The most devastating attack occurred against the Indian embassy in Kabul on July 7. Two Senior Indian officials were among 41 killed in the suicide strike. Recent communications intercepts by US and Indian intelligence agencies reportedly confirm a link between ISI officers and Haqqani operatives. The attack is said to have been jointly planned and executed.

Siraj Haqqani has risen in prominence over the past year, and is believed to be the mastermind of the most deadly attacks as well as the senior military commander in eastern Afghanistan. The US military has described Siraj as the primary threat to security in eastern Afghanistan. A $200,000 reward has been issued for the capture of Siraj and 11 other senior and mid-level Taliban, al Qaeda, and other allied commanders.

Siraj is believed to be dangerous not only for his connections with the Afghan Taliban, but with al Qaeda’s central leadership, which extends all the way to Osama bin Laden.

“Siraj is part of a younger, more aggressive generation of Taliban senior leadership,” said US Army Lieutenant Colonel Dave Anders, then the director of operations for Combined Joint Task Force-82 in October 2007. Siraj has focused recruiting and training foreign fighters from Uzbekistan, Chechnya, Turkey, and Arab countries to fight against US forces and serve as suicide bombers both inside and outside of Afghanistan.

Bill Roggio is a Senior Fellow at the Foundation for Defense of Democracies and the Editor of FDD's Long War Journal.



  • tyrone says:

    I might have agreed had I not watched carefully as the FBI tried to find a fugitive in our own country who was considered the same sort of priority as OBL and the others. His name was Eric Robert Rudolph and he was convicted of various bombings including the one at the Atlanta Olympics. Take a look at the Wikipedia article for more info.
    Various federal agencies combed the North Carolina mountains with a “fine tooth comb” for almost 5 years before a local cop finally stumbled across the guy. With OBL, you are talking about a much larger area, much tougher terrain, a local populous ready to shoot any intruders in the area who are from the US or its agents, speaking a language most of our operatives do not understand, and with regional militias and heavy weapons. It does not surprise me in the least that it is taking longer than did a search in our own country, without any significant risks to our law enforcement agencies as they performed the search, with a somewhat supportive local populace, and with much easier terrain.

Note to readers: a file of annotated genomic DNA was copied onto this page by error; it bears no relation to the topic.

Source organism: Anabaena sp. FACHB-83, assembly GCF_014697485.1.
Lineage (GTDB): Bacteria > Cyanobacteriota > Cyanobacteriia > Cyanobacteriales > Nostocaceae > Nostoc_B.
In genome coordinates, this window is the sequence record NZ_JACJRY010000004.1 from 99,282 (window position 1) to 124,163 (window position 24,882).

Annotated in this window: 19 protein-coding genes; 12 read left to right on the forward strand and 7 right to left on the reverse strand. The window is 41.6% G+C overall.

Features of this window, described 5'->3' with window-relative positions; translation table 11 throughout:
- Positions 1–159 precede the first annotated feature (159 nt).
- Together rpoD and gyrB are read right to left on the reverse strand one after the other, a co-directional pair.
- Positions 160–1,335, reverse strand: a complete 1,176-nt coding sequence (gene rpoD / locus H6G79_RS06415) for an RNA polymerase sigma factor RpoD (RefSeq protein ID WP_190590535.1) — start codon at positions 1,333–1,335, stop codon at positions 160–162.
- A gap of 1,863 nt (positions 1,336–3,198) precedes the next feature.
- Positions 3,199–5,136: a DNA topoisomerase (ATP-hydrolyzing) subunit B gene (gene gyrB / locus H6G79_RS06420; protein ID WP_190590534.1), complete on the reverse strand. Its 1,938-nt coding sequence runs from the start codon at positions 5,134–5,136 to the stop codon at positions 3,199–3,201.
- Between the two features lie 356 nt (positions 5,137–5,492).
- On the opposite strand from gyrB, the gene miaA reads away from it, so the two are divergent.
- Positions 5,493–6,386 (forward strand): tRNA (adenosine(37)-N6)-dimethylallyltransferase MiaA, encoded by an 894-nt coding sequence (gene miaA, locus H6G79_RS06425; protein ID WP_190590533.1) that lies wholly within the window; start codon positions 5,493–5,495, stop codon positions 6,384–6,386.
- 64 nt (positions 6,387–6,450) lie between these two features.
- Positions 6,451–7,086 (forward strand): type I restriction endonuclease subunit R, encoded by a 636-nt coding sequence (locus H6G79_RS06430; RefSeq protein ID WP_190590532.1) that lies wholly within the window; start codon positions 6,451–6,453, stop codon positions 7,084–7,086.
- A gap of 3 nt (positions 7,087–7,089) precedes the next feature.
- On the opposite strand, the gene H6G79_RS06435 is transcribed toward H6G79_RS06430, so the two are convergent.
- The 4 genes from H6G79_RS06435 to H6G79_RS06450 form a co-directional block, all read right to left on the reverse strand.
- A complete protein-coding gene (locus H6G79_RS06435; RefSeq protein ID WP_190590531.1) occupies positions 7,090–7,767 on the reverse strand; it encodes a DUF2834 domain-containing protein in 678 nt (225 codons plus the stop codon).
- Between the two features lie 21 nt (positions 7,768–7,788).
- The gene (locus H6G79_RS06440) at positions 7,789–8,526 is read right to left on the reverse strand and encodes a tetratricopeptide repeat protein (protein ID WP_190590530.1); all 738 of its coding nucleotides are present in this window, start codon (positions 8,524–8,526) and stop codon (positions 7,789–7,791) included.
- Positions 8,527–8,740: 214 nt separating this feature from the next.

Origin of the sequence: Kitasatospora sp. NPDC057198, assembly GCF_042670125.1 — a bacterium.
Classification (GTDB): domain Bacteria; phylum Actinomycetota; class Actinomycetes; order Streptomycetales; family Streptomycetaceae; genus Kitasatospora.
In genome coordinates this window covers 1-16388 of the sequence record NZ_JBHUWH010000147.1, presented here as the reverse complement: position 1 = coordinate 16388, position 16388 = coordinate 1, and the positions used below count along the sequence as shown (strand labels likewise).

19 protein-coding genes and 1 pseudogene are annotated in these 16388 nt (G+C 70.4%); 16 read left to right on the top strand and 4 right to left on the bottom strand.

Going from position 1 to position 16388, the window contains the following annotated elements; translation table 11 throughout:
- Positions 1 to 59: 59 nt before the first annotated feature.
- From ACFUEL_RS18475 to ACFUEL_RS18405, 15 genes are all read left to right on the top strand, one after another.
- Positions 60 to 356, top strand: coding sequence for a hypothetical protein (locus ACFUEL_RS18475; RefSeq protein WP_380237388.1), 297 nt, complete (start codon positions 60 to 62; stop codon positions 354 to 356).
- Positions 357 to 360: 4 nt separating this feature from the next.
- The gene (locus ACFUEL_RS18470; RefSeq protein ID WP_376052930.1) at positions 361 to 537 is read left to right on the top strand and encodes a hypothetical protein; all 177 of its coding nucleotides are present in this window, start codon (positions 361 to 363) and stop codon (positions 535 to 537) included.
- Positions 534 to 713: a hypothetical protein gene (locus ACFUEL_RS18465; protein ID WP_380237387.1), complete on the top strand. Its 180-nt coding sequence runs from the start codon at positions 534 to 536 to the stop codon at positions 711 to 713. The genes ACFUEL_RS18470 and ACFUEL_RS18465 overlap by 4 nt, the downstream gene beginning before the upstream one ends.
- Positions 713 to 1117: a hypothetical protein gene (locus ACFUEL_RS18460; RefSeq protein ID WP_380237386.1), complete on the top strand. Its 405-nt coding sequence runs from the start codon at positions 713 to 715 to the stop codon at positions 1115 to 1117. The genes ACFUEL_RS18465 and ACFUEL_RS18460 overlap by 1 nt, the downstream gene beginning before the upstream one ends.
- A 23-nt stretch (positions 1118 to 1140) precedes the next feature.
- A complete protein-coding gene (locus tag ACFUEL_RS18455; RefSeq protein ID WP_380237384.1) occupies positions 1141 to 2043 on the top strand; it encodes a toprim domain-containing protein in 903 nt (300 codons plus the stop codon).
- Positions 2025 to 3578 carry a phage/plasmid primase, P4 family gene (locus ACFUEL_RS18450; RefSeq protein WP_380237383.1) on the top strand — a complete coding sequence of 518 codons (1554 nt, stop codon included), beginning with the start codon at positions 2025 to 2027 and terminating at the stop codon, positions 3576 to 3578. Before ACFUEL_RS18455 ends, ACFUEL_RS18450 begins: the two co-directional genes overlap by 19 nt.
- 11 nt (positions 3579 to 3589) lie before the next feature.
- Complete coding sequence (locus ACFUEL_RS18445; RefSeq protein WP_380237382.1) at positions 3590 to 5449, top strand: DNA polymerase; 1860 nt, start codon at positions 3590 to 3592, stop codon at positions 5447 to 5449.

And within Al Qaeda, I am certain that their are multiple layers of “cutouts” or blind links for communication between these guys and the rest of the organization. That way trying to infiltrate and backtrack the trail of communication becomes quite complex.
    I feel certain the “bearded special forces” you mention are well implanted within the local populace, and that many things are occurring of which we will never hear. In time our efforts will bear fruit. Maybe today, maybe next year, maybe later than that. Our military is “working it hard”. Of that I am certain. And like many, I am thankful for and awed by their efforts.

  • C. Jordan says:

    tyrone: “Our military is “working it hard”. Of that I am certain. And like many, I am thankful for and awed by their efforts.”
    Amen to that brother!
    Its exciting to see that pressure is being
    applied on the reforming center of gravity
    in the war on AQ.

  • Alex says:

    Keep up the pressure. This kind of disruption inside of Pakistan, where they thought they were safe, might just be what we need to take some of the heat off of Afghanistan and let the Afghan National Army get some more confidence. Hitting the leaders and command centers is great, but ultimately, ANA and ISAF are going to need to clear, hold and build on the large swaths of territory.

  • RR says:

    Jonathan Walker showed it was possible to join AQ, the problem is the CIA etc. is so worried about liability they rather go the safer route and do electronic intercepts and look at sat. pictures. No worries about getting front page of the NY Times.

  • remoteman says: